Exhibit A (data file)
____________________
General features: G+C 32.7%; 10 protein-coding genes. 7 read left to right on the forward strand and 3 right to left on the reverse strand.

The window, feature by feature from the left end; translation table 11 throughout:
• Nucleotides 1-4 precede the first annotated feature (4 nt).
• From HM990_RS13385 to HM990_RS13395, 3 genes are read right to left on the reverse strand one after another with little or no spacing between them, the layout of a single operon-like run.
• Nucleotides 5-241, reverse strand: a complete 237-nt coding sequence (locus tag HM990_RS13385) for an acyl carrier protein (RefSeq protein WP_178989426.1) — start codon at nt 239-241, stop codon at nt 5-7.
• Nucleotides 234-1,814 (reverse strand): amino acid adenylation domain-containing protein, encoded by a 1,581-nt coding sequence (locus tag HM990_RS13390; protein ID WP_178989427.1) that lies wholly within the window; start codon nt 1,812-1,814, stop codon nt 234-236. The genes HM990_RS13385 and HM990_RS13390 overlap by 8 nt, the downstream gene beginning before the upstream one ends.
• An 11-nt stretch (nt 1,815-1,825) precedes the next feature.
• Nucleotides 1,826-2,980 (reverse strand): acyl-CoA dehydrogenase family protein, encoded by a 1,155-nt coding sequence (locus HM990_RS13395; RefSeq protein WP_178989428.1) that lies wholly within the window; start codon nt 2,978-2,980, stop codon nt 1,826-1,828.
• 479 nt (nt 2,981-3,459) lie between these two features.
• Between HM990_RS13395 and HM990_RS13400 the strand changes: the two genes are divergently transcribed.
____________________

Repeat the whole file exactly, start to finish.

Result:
General features: G+C 32.7%; 10 protein-coding genes. 7 read left to right on the forward strand and 3 right to left on the reverse strand.

The window, feature by feature from the left end; translation table 11 throughout:
• Nucleotides 1-4 precede the first annotated feature (4 nt).
• From HM990_RS13385 to HM990_RS13395, 3 genes are read right to left on the reverse strand one after another with little or no spacing between them, the layout of a single operon-like run.
• Nucleotides 5-241, reverse strand: a complete 237-nt coding sequence (locus tag HM990_RS13385) for an acyl carrier protein (RefSeq protein WP_178989426.1) — start codon at nt 239-241, stop codon at nt 5-7.
• Nucleotides 234-1,814 (reverse strand): amino acid adenylation domain-containing protein, encoded by a 1,581-nt coding sequence (locus tag HM990_RS13390; protein ID WP_178989427.1) that lies wholly within the window; start codon nt 1,812-1,814, stop codon nt 234-236. The genes HM990_RS13385 and HM990_RS13390 overlap by 8 nt, the downstream gene beginning before the upstream one ends.
• An 11-nt stretch (nt 1,815-1,825) precedes the next feature.
• Nucleotides 1,826-2,980 (reverse strand): acyl-CoA dehydrogenase family protein, encoded by a 1,155-nt coding sequence (locus HM990_RS13395; RefSeq protein WP_178989428.1) that lies wholly within the window; start codon nt 2,978-2,980, stop codon nt 1,826-1,828.
• 479 nt (nt 2,981-3,459) lie between these two features.
• Between HM990_RS13395 and HM990_RS13400 the strand changes: the two genes are divergently transcribed.